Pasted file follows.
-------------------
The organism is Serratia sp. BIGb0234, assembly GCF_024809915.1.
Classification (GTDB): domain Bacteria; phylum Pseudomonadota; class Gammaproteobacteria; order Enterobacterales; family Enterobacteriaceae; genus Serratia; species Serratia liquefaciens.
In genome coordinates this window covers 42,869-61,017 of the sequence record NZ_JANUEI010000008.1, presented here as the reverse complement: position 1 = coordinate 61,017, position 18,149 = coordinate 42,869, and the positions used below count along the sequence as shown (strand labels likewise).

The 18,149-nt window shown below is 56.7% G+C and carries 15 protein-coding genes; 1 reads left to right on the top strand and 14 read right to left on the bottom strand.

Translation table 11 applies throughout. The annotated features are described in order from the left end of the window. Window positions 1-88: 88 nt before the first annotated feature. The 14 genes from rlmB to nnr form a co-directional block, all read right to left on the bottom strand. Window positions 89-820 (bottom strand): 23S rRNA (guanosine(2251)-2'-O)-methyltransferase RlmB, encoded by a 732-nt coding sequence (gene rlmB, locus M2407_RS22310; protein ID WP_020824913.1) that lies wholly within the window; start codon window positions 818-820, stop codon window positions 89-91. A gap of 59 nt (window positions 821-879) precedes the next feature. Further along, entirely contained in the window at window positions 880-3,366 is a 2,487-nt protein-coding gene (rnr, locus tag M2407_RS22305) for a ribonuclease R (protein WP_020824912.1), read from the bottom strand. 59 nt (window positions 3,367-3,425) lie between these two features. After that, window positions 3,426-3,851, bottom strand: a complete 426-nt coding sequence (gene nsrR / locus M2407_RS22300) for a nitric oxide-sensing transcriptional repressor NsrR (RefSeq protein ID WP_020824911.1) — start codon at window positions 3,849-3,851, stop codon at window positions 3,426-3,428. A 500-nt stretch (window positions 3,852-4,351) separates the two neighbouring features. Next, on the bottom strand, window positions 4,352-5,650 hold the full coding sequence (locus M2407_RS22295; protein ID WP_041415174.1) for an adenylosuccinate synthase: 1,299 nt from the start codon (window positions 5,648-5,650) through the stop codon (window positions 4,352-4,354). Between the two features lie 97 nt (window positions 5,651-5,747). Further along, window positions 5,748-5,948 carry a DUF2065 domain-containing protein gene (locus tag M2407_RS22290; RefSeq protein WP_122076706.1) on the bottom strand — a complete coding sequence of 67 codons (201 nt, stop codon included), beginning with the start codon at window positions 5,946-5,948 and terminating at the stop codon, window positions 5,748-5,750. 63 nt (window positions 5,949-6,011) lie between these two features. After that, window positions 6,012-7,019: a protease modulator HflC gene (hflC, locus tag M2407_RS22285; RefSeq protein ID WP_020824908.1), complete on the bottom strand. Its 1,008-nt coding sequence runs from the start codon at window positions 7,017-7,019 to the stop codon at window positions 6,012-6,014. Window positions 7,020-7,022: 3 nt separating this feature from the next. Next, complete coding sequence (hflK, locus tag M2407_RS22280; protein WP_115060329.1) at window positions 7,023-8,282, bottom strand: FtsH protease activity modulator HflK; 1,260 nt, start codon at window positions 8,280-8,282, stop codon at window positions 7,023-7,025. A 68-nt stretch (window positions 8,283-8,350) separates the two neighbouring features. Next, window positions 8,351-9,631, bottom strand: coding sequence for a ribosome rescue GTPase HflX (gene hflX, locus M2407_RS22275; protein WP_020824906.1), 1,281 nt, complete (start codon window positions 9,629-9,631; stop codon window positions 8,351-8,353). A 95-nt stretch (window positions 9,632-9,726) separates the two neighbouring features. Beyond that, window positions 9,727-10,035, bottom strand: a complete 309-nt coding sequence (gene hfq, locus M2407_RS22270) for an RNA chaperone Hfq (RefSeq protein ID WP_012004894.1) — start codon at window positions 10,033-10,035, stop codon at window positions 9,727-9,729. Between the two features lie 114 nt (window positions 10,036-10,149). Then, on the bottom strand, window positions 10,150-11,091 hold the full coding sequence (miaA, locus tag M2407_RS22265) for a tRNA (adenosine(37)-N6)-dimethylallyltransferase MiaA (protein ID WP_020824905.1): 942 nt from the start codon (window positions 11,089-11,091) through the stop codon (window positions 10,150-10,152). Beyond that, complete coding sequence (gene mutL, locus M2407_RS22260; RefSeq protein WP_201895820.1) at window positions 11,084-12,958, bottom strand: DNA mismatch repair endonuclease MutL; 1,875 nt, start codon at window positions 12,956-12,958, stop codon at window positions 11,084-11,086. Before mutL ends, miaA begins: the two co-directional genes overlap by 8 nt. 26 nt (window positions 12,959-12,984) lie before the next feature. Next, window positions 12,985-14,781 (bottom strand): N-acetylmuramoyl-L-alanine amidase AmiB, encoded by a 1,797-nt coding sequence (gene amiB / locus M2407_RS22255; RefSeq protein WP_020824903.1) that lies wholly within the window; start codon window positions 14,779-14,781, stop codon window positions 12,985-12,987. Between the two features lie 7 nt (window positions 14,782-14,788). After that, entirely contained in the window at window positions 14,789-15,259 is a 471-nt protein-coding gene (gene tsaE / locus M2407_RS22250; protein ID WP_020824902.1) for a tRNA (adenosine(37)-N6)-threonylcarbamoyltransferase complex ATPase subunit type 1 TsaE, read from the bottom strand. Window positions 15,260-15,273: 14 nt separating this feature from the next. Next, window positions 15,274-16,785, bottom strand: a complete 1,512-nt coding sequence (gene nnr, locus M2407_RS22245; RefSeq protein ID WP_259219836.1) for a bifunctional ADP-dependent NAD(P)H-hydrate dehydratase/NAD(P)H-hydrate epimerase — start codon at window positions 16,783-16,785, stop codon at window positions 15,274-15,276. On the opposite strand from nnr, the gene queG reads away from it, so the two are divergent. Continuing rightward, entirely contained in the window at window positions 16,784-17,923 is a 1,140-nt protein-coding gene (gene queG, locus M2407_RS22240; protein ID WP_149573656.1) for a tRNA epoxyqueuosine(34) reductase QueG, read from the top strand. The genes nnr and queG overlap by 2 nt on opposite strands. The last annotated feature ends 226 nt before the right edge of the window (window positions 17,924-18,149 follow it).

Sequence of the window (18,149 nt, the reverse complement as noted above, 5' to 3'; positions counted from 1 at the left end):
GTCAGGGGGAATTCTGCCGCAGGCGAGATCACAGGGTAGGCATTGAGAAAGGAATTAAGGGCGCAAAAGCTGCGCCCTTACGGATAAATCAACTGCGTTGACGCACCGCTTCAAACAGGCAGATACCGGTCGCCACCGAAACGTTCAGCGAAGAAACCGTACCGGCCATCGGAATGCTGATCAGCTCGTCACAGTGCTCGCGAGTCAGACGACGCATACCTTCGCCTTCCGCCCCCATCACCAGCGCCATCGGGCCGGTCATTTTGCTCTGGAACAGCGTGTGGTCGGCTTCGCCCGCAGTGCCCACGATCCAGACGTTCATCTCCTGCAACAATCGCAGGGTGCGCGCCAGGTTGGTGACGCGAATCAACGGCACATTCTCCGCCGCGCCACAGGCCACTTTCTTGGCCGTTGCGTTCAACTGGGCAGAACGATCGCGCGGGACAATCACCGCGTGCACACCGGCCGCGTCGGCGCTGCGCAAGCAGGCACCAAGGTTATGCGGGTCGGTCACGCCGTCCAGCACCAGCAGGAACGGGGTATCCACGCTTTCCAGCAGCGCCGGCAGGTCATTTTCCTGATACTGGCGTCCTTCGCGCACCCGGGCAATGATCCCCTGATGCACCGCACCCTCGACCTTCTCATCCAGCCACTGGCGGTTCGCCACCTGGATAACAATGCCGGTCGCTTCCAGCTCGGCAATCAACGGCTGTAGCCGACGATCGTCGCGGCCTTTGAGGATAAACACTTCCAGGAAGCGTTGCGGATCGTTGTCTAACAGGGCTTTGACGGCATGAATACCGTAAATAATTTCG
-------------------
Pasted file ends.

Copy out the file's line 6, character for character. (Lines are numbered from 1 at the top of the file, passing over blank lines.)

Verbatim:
Sequence of the window (18,149 nt, the reverse complement as noted above, 5' to 3'; positions counted from 1 at the left end):